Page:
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On The Uselessness Of Economists

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[embedded content]If you believed something different, you wouldn't be sitting where you are sitting Suppose one wants to discuss capitalism versus socialism or some smaller matter. One might think the discipline of political economy, now known as economics would be helpful. But it is not. What is taught in most universities in the United States was shown to be nonsense more than half a century ago. I find it hard to account for this except on the grounds of political ideology. I realize that most academic economists and their students that persist do not experience themselves as propagandists. And it does take some study to master the mathematical models, even if they are incoherent. Obviously, exceptions exist. I am most aware of the economics departments at the University of

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If you believed something different, you wouldn't be sitting where you are sitting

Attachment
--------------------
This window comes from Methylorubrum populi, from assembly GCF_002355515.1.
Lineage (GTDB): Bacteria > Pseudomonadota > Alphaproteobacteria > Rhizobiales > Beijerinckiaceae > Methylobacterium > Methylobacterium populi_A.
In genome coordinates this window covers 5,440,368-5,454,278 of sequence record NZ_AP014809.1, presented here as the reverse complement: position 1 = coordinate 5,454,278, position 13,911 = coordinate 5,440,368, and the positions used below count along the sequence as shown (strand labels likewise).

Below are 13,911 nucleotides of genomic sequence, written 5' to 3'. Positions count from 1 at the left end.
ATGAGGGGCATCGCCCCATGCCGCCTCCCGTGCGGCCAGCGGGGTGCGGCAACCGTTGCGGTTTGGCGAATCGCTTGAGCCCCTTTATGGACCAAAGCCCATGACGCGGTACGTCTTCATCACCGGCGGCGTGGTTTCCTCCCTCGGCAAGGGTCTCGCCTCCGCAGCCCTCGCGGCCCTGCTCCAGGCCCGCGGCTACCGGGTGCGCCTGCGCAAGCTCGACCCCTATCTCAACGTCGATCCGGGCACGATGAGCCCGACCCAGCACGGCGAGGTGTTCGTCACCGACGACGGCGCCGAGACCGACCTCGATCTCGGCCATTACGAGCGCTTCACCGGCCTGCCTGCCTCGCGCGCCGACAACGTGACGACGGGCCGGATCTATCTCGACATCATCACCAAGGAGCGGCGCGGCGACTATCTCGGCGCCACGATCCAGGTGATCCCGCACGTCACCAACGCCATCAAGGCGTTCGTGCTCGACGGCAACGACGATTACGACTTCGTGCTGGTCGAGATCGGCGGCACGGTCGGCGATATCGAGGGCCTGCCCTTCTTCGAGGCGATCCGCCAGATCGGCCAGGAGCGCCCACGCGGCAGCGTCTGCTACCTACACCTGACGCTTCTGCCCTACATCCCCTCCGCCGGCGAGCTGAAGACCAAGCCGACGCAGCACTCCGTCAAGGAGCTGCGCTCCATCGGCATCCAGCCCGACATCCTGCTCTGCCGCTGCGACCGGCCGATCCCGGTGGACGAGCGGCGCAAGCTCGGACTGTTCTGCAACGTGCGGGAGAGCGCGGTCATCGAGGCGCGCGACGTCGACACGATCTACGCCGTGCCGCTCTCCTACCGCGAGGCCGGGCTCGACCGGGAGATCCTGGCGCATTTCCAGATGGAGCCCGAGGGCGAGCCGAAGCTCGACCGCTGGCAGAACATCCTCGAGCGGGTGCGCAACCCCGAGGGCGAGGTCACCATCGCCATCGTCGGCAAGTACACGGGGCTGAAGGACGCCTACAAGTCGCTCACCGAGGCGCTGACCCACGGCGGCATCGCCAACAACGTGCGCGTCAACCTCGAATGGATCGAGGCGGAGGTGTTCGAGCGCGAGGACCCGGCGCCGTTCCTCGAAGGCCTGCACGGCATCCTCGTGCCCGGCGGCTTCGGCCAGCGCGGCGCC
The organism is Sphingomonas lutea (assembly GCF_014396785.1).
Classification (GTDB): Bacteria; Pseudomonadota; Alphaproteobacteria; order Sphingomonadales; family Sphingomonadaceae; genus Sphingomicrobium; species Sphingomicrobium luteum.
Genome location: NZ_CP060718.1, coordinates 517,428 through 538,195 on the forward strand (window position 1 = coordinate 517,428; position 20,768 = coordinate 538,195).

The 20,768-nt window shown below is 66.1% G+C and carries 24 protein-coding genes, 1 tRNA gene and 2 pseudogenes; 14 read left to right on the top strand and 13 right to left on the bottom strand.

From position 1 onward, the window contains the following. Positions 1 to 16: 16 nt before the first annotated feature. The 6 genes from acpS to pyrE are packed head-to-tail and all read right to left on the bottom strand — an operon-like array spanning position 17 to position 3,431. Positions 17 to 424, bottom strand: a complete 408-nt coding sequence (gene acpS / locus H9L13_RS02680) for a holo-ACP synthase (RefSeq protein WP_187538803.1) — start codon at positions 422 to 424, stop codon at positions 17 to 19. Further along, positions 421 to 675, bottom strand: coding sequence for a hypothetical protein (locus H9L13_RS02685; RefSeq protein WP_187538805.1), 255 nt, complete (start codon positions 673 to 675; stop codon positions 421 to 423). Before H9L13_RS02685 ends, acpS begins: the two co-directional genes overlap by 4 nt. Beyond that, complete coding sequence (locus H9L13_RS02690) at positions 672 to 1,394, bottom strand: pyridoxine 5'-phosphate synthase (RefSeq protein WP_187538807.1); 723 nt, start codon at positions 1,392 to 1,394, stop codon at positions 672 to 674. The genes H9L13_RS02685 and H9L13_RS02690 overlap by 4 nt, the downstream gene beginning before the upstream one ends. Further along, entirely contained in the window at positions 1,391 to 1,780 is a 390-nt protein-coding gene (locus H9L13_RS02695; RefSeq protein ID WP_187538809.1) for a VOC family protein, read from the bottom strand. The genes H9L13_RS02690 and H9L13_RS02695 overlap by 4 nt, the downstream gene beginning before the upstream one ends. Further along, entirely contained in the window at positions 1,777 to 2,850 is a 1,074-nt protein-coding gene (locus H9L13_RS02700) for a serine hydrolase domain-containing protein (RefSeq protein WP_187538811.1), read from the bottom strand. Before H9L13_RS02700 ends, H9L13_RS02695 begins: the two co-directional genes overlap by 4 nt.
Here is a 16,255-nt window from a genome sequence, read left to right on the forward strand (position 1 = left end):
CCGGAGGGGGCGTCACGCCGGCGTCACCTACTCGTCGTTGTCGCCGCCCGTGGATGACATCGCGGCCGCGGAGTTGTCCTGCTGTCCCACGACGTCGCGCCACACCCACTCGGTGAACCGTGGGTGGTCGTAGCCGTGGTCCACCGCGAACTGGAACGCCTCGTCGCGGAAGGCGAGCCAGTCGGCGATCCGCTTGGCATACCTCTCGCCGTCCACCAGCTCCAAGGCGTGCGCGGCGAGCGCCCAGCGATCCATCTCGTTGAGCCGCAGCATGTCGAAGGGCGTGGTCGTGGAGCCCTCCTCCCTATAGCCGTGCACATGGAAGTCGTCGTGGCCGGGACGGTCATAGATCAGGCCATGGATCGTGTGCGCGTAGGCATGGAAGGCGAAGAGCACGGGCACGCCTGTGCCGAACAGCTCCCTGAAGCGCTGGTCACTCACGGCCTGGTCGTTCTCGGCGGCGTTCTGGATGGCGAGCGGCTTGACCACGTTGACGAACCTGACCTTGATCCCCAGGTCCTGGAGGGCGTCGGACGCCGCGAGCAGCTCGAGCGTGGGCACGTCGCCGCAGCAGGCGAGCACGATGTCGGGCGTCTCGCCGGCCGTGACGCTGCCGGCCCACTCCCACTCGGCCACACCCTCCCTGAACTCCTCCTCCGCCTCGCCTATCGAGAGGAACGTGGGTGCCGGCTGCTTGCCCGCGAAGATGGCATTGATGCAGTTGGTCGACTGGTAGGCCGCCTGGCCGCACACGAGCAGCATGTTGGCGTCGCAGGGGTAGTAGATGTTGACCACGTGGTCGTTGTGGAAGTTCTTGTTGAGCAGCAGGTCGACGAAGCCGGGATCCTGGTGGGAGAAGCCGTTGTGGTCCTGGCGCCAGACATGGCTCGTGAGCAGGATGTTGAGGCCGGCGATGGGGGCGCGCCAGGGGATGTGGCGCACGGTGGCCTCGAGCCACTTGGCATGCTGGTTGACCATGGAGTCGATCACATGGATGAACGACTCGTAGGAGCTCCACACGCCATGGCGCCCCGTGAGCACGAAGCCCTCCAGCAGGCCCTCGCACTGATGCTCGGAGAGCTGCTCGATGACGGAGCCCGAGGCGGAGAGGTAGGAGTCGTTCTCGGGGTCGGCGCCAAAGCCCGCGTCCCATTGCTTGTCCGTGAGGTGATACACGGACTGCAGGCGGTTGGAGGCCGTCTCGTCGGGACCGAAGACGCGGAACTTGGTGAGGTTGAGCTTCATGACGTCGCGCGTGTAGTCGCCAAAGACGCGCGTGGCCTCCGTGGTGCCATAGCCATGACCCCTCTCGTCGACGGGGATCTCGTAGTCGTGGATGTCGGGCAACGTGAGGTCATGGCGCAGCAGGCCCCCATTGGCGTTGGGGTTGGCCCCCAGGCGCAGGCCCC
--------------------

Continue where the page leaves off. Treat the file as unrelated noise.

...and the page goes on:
Suppose one wants to discuss capitalism versus socialism or some smaller matter. One might think the discipline of political economy, now known as economics would be helpful. But it is not.

What is taught in most universities in the United States was shown to be nonsense more than half a century ago. I find it hard to account for this except on the grounds of political ideology. I realize that most academic economists and their students that persist do not experience themselves as propagandists. And it does take some study to master the mathematical models, even if they are incoherent.

Obviously, exceptions exist. I am most aware of the economics departments at the University of Massachusetts at Amherst, the New School, the University of Missouri at Kansas City, and the University of Utah. And I think the situation might be different in some other countries. At least, they can list some prominent universities like the above. Furthermore, in taking courses in academic economics, one should learn something useful about how national products and income accounts are kept. Many economists might think they are doing measurement without theory, that these theoretical incoherences that I go on about do not matter to them. And there are many partial models that might be useful in a narrow context.

These sort of questions should have clear answers: For some model, what are the parameters and and what are the variables found in the solution? For each parameter or variable, what are the units of measure? Lately, I have been recommending a John Eatwell lecture on the bomb that Piero Sraffa placed at the foundations of economic theory. Working through Kurz and Salvadori's 1995 textbook is also a good way to understand my favorite devasting criticism of marginalist economics.